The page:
The recent news that ITT Educational Services closed 130 of its campuses and filed for bankruptcy isn't just important because of what it means for the school's 37,000 students left without degrees. It also has a wider economic significance.

In this clip from of Industry Focus: Financials, The Motley Fool's Gaby Lapera and John Maxfield discuss how the student loans used to prop up for-profit universities could be translating into lower consumer spending.

A full transcript follows the video.

This podcast was recorded on Sept. 26, 2016.

John Maxfield: What they have found when they have talked to these students, they get all these loans and find out that their job prospects are much less promising than ITT or these other for-profit colleges have led them to believe. They've found that, in order to service their student loans, people are avoiding medical treatment, they are delaying marriage, they are putting off home buying. So this isn't just a problem with ITT. This is a problem that has fundamental economic significance to the wider economy, if all these things are going on, and consumer spending is struggling in our economy, just moving along really slowly. Then certainly, this could be a contributing factor.

Gaby Lapera: Absolutely. If you have gone to ITT Tech and you are having problems, you can contact the Department of Education; they have resources for you. If you are considering a for-profit university, one of the things you should maybe consider instead is your local community college. It's frequently four times less expensive to go to your local community college than it is to go to a for-profit university. And not only that, but they're accredited by the state. So frequently, you can take credits that you got at your community college and transfer them into a four-year degree that you can get at state public universities. A lot of states have programs with that. And you'll get a much better bang for your buck.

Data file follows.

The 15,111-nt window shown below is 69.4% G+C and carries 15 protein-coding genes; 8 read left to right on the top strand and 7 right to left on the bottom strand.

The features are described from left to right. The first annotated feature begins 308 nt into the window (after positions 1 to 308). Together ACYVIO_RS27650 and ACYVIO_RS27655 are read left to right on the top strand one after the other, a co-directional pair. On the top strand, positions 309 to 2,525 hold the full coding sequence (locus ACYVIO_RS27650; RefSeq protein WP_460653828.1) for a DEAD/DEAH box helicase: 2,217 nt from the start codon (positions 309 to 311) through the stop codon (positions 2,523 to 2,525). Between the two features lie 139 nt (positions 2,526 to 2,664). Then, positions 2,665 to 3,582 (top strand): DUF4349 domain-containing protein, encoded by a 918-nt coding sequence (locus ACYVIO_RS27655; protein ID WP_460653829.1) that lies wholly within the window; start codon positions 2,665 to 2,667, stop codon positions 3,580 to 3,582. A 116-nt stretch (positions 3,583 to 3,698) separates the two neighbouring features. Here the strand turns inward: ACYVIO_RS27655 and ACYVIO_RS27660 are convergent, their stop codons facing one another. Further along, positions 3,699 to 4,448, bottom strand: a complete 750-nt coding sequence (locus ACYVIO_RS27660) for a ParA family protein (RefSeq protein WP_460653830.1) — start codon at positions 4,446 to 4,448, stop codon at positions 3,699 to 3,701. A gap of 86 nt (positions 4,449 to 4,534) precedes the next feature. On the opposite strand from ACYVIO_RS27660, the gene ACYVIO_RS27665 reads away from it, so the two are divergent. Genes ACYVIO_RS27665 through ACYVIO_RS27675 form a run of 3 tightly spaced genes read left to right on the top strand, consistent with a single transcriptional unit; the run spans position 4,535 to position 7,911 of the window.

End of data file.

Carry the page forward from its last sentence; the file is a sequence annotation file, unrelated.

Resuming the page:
That's actually something else I wanted to talk about -- the accreditation. ITT Tech was accredited by the Accrediting Council of Independent Colleges and Schools, which is ACICS, which I'm going to try to call it, but it's a little bit of a tongue twister. ACICS actually raised a lot of red flags about ITT Tech, but the Department of Education shut them down, too, because ACICS is responsible for accrediting a lot of these for-profit universities, like University of Phoenix and DeVry, which are pretty commonly well-known names. Those universities have run into a lot of trouble in the last couple years. The University of Phoenix lost 50,000 students last year, and DeVry has been sued by the Federal Trade Commission for telling students -- exactly the same thing that happened at ITT Tech -- that they could help them get jobs that they could not help them get. Last year, I don't know if you've heard of Corinthian Colleges, but they closed most of their schools down, because the Department of Education gave them a $30 million fine, again, for overstating job rates for graduates. I think Corinthian is actually now out of business.

Maxfield: It's coming in this wave where companies need to be more focused on consumers. What we have found in the wake of the financial crisis is that the government is actually serious about consumer-protection reforms. We've seen that in banking, we talked about that with Wells Fargo, and what's now going on in the for-profit education space. I think one takeaway for investors who are invested in these companies -- a lot of these are actually publicly traded companies -- is that there is serious risk now when you're looking at companies where there isn't a close alignment of interest between the various types of stakeholders and the investors and the customers of whatever these companies are. Where there's a lack of alignment there, with the federal government looking at consumer protection right now so intently, there's always the potential now that you could have this backlash like we're seeing with banking in for-profit educations. It's just a good thing for investors to add to the points that they look at when they're considering a company.

Gaby Lapera has no position in any stocks mentioned. John Maxfield has no position in any stocks mentioned. The Motley Fool has no position in any of the stocks mentioned. Try any of our Foolish newsletter services free for 30 days. We Fools may not all hold the same opinions, but we all believe that considering a diverse range of insights makes us better investors. The Motley Fool has a disclosure policy.